Tuesday, October 11, 2011

First Impressions of GOP Economics Debate

Eight Republicans gathered around a table at Dartmouth College in New Hampshire for the seventh GOP presidential candidates' debate. My quick scorecard:
  • Romney won. Hands down.
  • Perry lost. No doubt.
  • Cain might have helped himself by sounding bold but hurt himself by sounding simplistic.
  • No one else distinguished himself or herself to change the dynamics of the race.

After the jump, deeper impressions.

Romney had a ready answer for all attacks. Bain Capital created tens of thousands of jobs, it didn't cut them. Romneycare is a Massachusetts state solution, popular in Massachusetts, that reduced the number of uninsured in the state, unlike Texas under Perry. Romney's 59 point plan is not as simple as Cain's 9-9-9 plan because our national problems are complicated. Romney proposes a capital gains tax cut for the middle class, not for the wealthy, because it's the middle class who are hurting the most.

Perry seemed to think every problem (Washington gridlock, loss of manufacturing jobs, trade deficit with China) can be solved by drilling for more oil and gas. If Americans suspected he had a limited, Texas-centric, provincial background before this debate, he removed all question tonight. When given a question about Solyndra that he ought to have hit out of the park, instead he found himself playing defense about the Texas Emerging Technology Fund.

Cain was on message: 9-9-9. Unfortunately, his tax plan became a running joke. Huntsman had the best line, saying he thought 9-9-9 was the price of a pizza. Bachmann said turn 999 upside down - the devil is in the details. Santorum asked the New Hampshire audience who supported Cain's idea of a national sales tax. No hands were up. When Cain ventured off message, he was on shaky ground. Cain picked Alan Greenspan as the Federal Reserve chairman he most admired. Santorum was caught smiling. Paul said Greenspan was a "disaster."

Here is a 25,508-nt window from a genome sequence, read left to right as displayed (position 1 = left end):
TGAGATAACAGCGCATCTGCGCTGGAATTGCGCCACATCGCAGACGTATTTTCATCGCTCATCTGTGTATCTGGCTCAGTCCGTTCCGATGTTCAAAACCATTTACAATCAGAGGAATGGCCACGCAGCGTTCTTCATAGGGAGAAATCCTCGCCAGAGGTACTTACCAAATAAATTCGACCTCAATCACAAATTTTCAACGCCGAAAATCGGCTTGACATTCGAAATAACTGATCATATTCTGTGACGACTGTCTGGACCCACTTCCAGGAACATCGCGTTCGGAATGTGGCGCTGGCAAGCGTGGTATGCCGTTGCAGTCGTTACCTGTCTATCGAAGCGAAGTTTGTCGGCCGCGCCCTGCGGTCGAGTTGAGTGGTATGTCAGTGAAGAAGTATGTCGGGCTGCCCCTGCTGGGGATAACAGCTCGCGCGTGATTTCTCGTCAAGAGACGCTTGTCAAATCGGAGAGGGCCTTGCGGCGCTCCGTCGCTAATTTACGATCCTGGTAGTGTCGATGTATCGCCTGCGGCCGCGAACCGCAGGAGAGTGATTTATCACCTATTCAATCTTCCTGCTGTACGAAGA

Overall, the candidates all gave their standard talking points. Wall Street isn't to blame for the financial crisis, Washington is. The reason people live in poverty is because business is over-taxed and over-regulated. The stimulus didn't work. Temporary tax cuts don't work. Everything is Obama's fault. (Paul, to his credit, said Sarbanes Oxley, a Bush-era regulation, was also a disaster.)

The moderators failed to challenge the obvious holes in the answers.

How will each candidate end gridlock? Romney will do it by leading, not by compromising, certainly not by conceding that any Democratic idea might have some value. And how will this get Democratic support? Cain insisted Congress will pass his 9-9-9 plan and impose a supermajority requirement to raise taxes because his plan is "bold." Perry said he'd do it like he did in Texas, by working with Democrats. Huh? When were Democrats a serious obstacle to Republican government in Texas under Perry?

Candidates repeatedly said no to tax increases, no to defense cuts, but yes to balanced budgets. Bachmann pointed out that the budget deficit is currently 40%. Perry called for a balanced budget amendment. Yet no one, not even the moderators, pointed out the drastic cuts to Social Security and Medicare that would be necessary to balance the budget without tax increases. In fact, I don't believe the words "Social Security" were mentioned even once in this debate entirely devoted to the economy.

Romney said he opposes bank bailouts but says America can't let its financial system collapse. OK, how do you do that in a crisis without bailouts? Romney didn't say. No one asked him.

Romney said he'd call out China as a currency manipulator on day one and take action, but he wouldn't risk a trade war. OK, how does that work?

Candidates vowed to repeal Obamacare, eliminate the cuts they say Obamacare made to Medicare, forbid the government from refusing to cover ineffective treatments because that would be getting between a patient and her doctor, and somehow still balance the budget without a tax increase. OK, how does that work?

Charlie Rose is a sweet guy, but Americans needed a tough interrogator, not kitchen table chit-chat from him. The moderators get the worst grade of anyone at the table.

Some statements that I expect to see the fact-checkers weigh in on:

  • Romney said Obamacare was passed through reconciliation with 51 votes.
  • Romney said his private company Bain Capital created tens of thousands of net jobs.
  • Cain said his 9-9-9 tax plan is revenue neutral.
  • Perry said Texas has the second lowest state debt per capita ratio in the nation. (How much of that is because Texas pushes debt down to the county, city and local school districts?)
  • Paul said the Federal Reserve creates the business cycle. (What were those booms and busts before the 1913 creation of the Fed?)
  • Paul said that Austrian School economists saw the housing bubble inflating and Keynesian economists didn't.
  • Bachmann said young people today will need a 75% tax rate unless spending cuts are made.
  • Bachmann said that Obama plans for Medicare to collapse and all seniors will be pushed to Obamacare.

No comments: